Thursday, April 17, 2014 

Russian imperalism triumphs over US/NATO imperialism.

The "de-escalation" agreement reached at the Geneva meeting between Russia, Ukraine, the EU and the US is, obviously, to be welcomed.  It does however signify just how quickly Ukraine and in turn the West have adjusted, first to the Russian annexation of Crimea and now it seems to the loss of major parts of the country's east, something that less than two weeks ago the Americans and many commentators were denouncing as being an effective Russian forced break-up of a sovereign state.

It must be all the more painful as that remains precisely what the occupation of buildings and declarations of autonomous regions has been.  Regardless of the involvement of some pro-Russians on the ground, we've seen practically a carbon copy of the operation in Crimea.  Armed men without insignia seized government offices and police stations, somewhat supported by civilians, while the Ukrainians simply let them get on with it, apparently powerless to do anything, in spite of the police themselves having weapons.  All this despite there being far less support in the east of the country for alliance with Russia than there was in Crimea.  Whether out of fear or feeling no real allegiance to Ukraine as a state, the numbers of those objecting to the seizures seems relatively slight, not withstanding an apparently well-attended pro-Kiev protest in Donetsk today.

The most obvious illustration of this ambiguous relationship with Ukraine as a sovereign entity was the seizure yesterday of the 6 APCs in KramatorskAs Jamie says, those in charge were from the 25th Airborne Division, meant to be some of the most capable in the Ukrainian army, and yet they surrendered it seems with little more than a shrug, not willing to countenance getting into a situation where they might have to shoot their fellow citizens.  The unit has since been disbanded by the interim president, although whether other divisions will be more willing to put up a fight should it come to it remains in question.  Admirable in one way as it is that they stood down, can you imagine our very own heroes letting protesters, armed or otherwise, take any sort of vehicle off them in a similar situation?

A state doesn't fall apart as quickly as Ukraine has without grievances and discontent being allowed to fester for a long time.  The much exaggerated involvement of Svoboda and others on the far-right first in the Maidan protests and now the interim government has just been an handy excuse for those who have long wanted increased autonomy, with the Russians taking full advantage.  The aim it seems is not full annexation as in Crimea, instead something more akin to that in South Ossetia and Abkhazia, where the country pulls the strings with figureheads in nominal power.  The Geneva agreement therefore suits Putin down to the ground: if those who have seized government buildings do pull back, it removes the threat of increased sanctions, while the promise of a new constitutional process will be open to all kinds of manipulation once attention has switched elsewhere.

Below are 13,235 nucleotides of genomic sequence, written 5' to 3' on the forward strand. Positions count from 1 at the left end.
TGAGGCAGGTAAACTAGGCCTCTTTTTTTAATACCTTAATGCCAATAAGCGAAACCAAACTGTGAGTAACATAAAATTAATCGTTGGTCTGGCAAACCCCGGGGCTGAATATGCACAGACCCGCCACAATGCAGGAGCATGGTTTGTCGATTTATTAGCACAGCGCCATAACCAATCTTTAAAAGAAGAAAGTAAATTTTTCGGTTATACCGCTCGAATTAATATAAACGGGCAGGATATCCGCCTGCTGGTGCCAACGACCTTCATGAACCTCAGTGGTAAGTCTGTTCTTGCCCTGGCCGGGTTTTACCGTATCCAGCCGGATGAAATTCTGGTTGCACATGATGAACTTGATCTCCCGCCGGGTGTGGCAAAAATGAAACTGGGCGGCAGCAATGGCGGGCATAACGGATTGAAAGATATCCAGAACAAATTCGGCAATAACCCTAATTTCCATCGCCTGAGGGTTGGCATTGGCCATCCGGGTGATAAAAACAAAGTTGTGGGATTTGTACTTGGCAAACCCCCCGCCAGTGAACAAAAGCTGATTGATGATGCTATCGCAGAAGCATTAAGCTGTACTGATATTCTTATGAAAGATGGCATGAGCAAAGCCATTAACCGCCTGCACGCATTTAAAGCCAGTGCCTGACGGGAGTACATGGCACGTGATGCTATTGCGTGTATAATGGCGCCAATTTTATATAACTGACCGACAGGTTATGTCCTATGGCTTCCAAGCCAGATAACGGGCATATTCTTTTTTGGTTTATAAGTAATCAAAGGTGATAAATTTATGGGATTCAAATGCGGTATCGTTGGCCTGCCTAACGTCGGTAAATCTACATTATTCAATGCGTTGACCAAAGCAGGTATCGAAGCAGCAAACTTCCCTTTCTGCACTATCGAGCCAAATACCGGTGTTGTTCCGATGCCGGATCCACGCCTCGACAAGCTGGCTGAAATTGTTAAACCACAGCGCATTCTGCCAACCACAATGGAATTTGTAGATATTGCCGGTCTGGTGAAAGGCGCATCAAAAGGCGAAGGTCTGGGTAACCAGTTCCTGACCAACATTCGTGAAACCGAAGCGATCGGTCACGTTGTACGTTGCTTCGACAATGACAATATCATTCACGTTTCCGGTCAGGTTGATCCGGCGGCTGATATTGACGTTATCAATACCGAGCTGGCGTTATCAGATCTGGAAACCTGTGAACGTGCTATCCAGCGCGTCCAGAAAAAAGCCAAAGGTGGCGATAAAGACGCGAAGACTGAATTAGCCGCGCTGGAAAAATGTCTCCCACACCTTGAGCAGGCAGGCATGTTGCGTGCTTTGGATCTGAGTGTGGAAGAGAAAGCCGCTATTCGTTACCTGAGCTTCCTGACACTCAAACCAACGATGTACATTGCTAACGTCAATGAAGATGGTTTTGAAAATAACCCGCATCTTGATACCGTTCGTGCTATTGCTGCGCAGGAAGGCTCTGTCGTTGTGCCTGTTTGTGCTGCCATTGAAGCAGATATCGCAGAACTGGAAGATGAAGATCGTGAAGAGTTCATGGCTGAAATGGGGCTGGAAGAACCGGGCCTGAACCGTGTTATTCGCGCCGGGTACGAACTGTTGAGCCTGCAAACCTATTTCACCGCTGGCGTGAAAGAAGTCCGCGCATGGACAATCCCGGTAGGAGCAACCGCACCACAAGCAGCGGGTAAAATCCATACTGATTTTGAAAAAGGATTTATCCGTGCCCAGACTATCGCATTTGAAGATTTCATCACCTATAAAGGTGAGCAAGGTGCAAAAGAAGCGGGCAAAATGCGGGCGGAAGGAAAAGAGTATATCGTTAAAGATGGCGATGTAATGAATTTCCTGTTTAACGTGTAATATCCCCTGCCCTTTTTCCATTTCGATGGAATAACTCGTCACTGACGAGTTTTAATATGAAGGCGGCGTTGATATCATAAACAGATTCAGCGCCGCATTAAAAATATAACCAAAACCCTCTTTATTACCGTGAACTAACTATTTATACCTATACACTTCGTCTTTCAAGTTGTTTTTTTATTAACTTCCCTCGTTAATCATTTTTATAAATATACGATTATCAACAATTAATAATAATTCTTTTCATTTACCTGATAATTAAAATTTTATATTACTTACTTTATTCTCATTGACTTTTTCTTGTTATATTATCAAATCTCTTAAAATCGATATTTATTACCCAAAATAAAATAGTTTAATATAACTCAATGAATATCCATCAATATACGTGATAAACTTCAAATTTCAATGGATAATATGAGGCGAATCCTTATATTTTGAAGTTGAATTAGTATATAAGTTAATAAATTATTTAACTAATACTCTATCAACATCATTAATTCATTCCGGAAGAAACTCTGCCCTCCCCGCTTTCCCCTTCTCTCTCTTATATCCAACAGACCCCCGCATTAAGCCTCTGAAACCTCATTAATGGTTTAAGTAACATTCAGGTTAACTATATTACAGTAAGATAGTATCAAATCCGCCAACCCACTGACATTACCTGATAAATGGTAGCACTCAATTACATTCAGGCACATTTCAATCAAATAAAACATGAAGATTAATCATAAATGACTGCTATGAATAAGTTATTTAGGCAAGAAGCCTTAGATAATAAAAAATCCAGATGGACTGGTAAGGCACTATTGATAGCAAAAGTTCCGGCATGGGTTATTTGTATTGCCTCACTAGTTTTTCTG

As much as this is a triumph for Russian imperialism, and it really can't be described as anything else, it's also a tale of imperial overreach, mainly of the US and NATO, but also the EU.  Just as secretary of state Victoria Nuland seemed to believe the Maidan protests were there to be manipulated to the advantage of the US, deciding for Ukrainians whom their new political leaders should be, so have the Russians, just far more effectively and aggressively.  For all the posturing of NATO, including yesterday with the announcement of further deployments meant to "reassure" member states, it has been powerless to do anything to prevent Putin and friends from doing anything they feel like.  As for the EU, it can't even agree on the most basic of sanctions, such are the barriers when Russian business interests are so intertwined with those of our own top companies.

When it came down to it, we just didn't care enough about Ukraine.  Others looking to the West for hope will have to remember this hypocrisy.

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Wednesday, April 16, 2014 

The conspiracy theories return.

Only on Monday were we mentioning in passing Sir Peter Gibson's truncated inquiry into alleged complicity in extraordinary rendition by our glorious security services and government. His final report sat waiting to be published for almost 18 months as arguments over which secret documents could and couldn't be included in full raged, regardless of how meek and mild Gibson's actual conclusions were. One of the key claims from all involved was this time the security services had cooperated fully, making the "vast majority" of requested documents available, except for those that couldn't be released without US permission.

Strange then that as Craig Murray posted on Monday, a source in the Foreign Office had told him our own government was lobbying the Americans over the similarly delayed Senate Intelligence Committee report into the rendition and wider torture programme operated by the CIA. Their worry was, even redacted, the release of the report's executive summary could damage the case currently being put before the courts blocking the attempt by Abdul Hakim Belhaj to seek compensation over his rendition. Despite the judge accepting the evidence for Belhaj's rendition via Hong Kong was all but established, to go any further would risk damage to the "national interest", i.e., the UK's relationship with the US.